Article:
I was very kindly given a copy of Family history by Simon who had accidentally acquired a copy when he already owned one (I empathise, I've done that once myself too). I had not read any other Sackville-West before this, and although I wondered whether I should start with one of her more famous books (All passion spent or The Edwardians) I wanted to do Simon the courtesy of actually reading the book rather than letting it languish!
There is a fantastic review of this book here by Leaning towards the sun which says far more than I could write about the book; I will let you read that review rather than repeat myself talking about the plot. I found the book hugely enjoyable; the premise of the difficulties encountered in relationships between those of different backgrounds and classes greatly interested me and was handled well by Sackville-West. I felt frustrated at times when characters failed to understand the viewpoint of others, such as Mr Jarrold's incomprehension that his grandson Dan should not want to pursue traditional hobbies such as shooting and fishing. I found myself identifying with Evelyn when she failed to understand the importance of Miles' work to him.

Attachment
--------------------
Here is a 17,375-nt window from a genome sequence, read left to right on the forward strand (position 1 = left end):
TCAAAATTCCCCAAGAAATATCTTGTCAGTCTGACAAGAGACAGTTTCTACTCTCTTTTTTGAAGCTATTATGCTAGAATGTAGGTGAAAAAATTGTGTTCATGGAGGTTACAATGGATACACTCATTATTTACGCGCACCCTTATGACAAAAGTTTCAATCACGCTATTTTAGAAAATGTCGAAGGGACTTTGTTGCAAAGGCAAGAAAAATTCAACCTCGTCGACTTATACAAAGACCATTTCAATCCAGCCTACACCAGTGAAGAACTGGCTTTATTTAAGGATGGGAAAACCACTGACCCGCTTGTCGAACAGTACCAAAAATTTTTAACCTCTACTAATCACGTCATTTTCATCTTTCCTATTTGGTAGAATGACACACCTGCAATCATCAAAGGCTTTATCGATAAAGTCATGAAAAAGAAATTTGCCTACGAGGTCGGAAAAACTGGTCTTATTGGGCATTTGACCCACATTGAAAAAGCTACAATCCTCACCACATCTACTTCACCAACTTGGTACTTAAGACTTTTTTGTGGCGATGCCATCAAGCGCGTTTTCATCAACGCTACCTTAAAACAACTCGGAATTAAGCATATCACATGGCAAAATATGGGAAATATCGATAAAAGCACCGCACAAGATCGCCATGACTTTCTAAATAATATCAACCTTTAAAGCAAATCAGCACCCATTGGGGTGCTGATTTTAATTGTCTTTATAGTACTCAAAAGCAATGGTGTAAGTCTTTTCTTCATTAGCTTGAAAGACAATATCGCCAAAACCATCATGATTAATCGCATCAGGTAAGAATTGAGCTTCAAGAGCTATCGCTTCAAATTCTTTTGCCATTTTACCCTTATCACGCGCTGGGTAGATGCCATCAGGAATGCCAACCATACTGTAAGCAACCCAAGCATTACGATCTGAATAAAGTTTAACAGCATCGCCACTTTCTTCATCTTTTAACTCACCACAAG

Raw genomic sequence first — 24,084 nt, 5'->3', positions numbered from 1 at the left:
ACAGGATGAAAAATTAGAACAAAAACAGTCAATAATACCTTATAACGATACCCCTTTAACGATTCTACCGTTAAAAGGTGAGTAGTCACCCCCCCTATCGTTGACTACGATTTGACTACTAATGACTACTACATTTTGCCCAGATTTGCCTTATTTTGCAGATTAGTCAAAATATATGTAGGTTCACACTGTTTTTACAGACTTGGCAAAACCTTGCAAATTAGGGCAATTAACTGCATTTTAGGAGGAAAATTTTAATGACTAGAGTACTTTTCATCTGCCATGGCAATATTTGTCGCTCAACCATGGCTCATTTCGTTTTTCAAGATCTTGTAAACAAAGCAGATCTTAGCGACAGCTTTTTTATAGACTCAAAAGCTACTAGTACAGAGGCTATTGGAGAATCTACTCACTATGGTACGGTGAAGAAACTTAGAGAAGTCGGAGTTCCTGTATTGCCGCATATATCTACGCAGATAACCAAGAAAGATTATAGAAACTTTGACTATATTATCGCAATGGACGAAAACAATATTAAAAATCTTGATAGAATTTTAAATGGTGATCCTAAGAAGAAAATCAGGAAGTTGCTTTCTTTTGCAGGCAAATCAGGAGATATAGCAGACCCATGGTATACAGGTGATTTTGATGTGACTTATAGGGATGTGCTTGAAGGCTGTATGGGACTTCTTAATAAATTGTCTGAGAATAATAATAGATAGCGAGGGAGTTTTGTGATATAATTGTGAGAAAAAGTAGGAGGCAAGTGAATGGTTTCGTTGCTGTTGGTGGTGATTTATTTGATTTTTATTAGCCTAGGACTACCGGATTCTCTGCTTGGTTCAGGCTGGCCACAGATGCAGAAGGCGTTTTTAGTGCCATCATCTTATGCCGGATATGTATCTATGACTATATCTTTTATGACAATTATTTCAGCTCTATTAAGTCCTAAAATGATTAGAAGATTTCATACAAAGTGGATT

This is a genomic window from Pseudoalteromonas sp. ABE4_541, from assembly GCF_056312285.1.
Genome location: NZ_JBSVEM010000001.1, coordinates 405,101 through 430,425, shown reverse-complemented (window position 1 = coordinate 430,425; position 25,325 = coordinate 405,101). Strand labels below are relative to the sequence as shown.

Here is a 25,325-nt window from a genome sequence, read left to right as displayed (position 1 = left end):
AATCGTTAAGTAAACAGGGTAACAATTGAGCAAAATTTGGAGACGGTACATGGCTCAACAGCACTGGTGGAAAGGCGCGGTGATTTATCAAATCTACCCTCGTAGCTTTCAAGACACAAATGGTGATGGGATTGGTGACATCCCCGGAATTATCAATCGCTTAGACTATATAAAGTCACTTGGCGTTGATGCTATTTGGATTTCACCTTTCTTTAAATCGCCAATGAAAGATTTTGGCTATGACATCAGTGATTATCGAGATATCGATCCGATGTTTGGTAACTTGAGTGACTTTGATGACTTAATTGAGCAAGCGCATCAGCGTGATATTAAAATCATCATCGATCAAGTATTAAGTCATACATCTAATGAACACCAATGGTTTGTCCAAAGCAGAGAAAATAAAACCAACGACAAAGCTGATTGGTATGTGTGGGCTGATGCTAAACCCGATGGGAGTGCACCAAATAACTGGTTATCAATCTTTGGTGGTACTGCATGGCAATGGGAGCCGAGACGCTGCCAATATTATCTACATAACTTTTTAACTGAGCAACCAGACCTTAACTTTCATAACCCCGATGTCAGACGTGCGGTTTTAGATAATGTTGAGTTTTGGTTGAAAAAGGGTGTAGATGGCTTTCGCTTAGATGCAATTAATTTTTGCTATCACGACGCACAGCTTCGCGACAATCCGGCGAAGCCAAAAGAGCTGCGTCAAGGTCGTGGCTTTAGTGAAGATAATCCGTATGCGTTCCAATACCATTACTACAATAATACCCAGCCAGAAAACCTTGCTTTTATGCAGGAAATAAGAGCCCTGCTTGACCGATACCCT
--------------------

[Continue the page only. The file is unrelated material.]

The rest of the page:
When I'd finished, I went back and had a look at the introduction by Victoria Glendinning. It said that quite a lot of the material in the book was drawn from Sackville-West's own life and relationships. Most interesting of all was the fact that the house inhabited by the Jarrold's where much of the action takes place was based on Sissinghurst where Sackville-West lived. I am now desperate to visit Sissinghurst, and also to watch Portrait of a Marriage which is a dramatisation of the relationship between Sackville West and Harold Nicholson.
I am sorry that it has taken me so long to getting around to reading Sackville West. Can't quite decide which one to read next though...I have All Passion Spent, The Edwardians and No Signposts in the Sea.
Two Virago Modern classic editions. Simon gave me the original first cover, but it has subsequently been reissued in the more modern green style.